It isn’t a surprise that the idea of Bullying continues to happen past elementary school. The term “Bullying” means…
“…a grab for control by an insecure, inadequate person, an exercise of power through the humiliation of the target. It involves humiliation or abusive words that lower a person’s self-esteem. It can take the form of rude, degrading or offensive remarks; intimidating gestures; or discrediting a person by spreading rumours, ridiculing them or calling into question their convictions and private life. It can also be about belittling a person by making her do tasks below their skill level.” (The Canada Safety Council)
In other words, it is a psychological form of harassment.
Therefore, in the workplace, most people tend to deal with this type of harassment by attempting to shield themselves from it or just reacting to it outside the workplace. They are afraid if they speak out they could be considered weak, a complainer or worse, lose their job.
“It is a very unhealthy position to be in.” Beth Hedva, Betrayal, Trust and Forgiveness, 2001
As adults, you would believe, that people would not allow this to happen around them in the workplace. Yet, all too often, fellow workers become bystanders because there isn’t support for them or the victim of bullying to speak out.
“Even if they don’t join in the bullying, the bystanders become a huge problem because they’re no support,” says Karen Learmonth, cohead of No Bully for Me, a Canadian support group, based in Vancouver, and resource for adult bullying
Many employees who become victims of bullying are not weak! Most of these employees are very capable, able and reasonable people. They just are not confrontational.
To understand what kind of person a bully is doesn’t necessarily help to stop bullying. These people are typically angry and sometimes entitled. There is a narcissistic element to their reactions to situations and their need to control.
“exhibiting a narcissistic anger – she does not feel insecure, she feels entitled”( Karyn Hall PhD, 2012)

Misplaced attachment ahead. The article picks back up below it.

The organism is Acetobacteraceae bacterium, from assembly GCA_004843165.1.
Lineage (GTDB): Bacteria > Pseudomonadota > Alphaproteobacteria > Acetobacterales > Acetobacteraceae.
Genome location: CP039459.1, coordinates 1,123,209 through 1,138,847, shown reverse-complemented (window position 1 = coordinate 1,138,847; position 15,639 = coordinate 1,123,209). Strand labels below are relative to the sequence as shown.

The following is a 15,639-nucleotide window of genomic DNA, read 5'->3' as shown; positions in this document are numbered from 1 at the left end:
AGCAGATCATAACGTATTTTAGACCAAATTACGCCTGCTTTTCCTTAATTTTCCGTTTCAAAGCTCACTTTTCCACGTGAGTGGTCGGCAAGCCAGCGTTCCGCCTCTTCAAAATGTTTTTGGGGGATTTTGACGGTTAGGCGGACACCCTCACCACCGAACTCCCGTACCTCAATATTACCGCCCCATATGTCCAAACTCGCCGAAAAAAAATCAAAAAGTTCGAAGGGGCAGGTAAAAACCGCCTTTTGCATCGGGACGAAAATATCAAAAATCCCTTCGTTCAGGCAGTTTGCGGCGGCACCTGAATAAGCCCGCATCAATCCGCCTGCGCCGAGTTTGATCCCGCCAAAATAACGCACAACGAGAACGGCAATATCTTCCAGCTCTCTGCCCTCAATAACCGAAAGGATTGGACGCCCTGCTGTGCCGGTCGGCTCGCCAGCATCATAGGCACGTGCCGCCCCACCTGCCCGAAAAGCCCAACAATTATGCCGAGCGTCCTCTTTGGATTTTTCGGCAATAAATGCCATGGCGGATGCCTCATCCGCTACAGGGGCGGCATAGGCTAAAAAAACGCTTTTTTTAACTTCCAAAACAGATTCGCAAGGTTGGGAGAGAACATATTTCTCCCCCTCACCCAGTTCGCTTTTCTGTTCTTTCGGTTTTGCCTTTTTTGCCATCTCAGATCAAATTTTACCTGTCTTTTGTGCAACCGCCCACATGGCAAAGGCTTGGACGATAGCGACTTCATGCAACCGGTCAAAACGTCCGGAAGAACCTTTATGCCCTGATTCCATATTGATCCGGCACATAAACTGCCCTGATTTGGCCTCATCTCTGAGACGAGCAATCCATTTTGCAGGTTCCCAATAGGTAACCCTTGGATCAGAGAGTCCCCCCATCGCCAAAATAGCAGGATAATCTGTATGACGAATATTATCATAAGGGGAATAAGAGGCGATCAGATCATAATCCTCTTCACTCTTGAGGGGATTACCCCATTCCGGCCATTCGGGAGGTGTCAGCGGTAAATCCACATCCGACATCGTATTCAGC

Since most entitled or narcissistic people don’t feel they are in the wrong and very likely will not be open to listening to reason, it makes the task of eliminating bullying in adults even harder. Employees feel the imbalance of power and this can be very stressful that can continue to be felt even outside of the workplace.
For elementary ages there are many programs in place to attempt to combat bullying in school. As children get older, there are many social issues that come into place that lends to the triggers that cause bullying. They can be examples that are taught at home. Parents that may or may not realize that their gossiping, anger, negative comments are being over heard by their children and mimicked. This can cause social bullying at school. Harmful remarks against others. This can go on without consequences because the culprit can’t always be seen or heard directly. Verbal abuse is all too common and most severe, physical bullying.
The remedy is always education. Strong leadership is required to better problem solve. If we are to have mentally healthy adults, we must train and educate our children to be secure and content with confrontations and issues regarding conflicts.
To educate the children we need the same understanding already in the teachers, the adults, that are teaching it.
“Strong teacher and adult leadership and strong student-teacher bonding: Students who have a strong attachment to school, experience fewer emotional and behavioural problems and have better educational outcomes. Students who have a stronger attachment to school develop increased feelings of security and acceptance within the school. These outcomes lead to improved academic and behavioural functioning and increased literary skills. Furthermore, individuals with a strong sense of membership within the school achieve higher grades, experience fewer feelings of depression, have a lower rate of substance use, and have lower truancy. Indeed, when bullying takes place and is not addressed by school staff due to a lack of parental or teacher involvement, students are more likely to report feeling unhappy and unsafe”. (Canadian Public Health Association, 2003)
The overall support from all levels is needed to battle the bully. We need to continue to implement programs to raise awareness and teach children to speak out when they or someone else is being bullied. In time we create more empathy in our children and this will help the younger generation to behave more respectfully when attempting to achieve power and status as adults. As bullying affects all ages and is found in almost every situation, it is a social issue which must be confronted in schools by teachers who, themselves, are trained to deal with confrontation in a positive and respectful manner. The teachers themselves must practice this even when not in the classroom. It must continue in the staffroom, in the hallways, in the parking lot, etc. It is a life lesson that will help with negative social issues that continue to grow right into adulthood.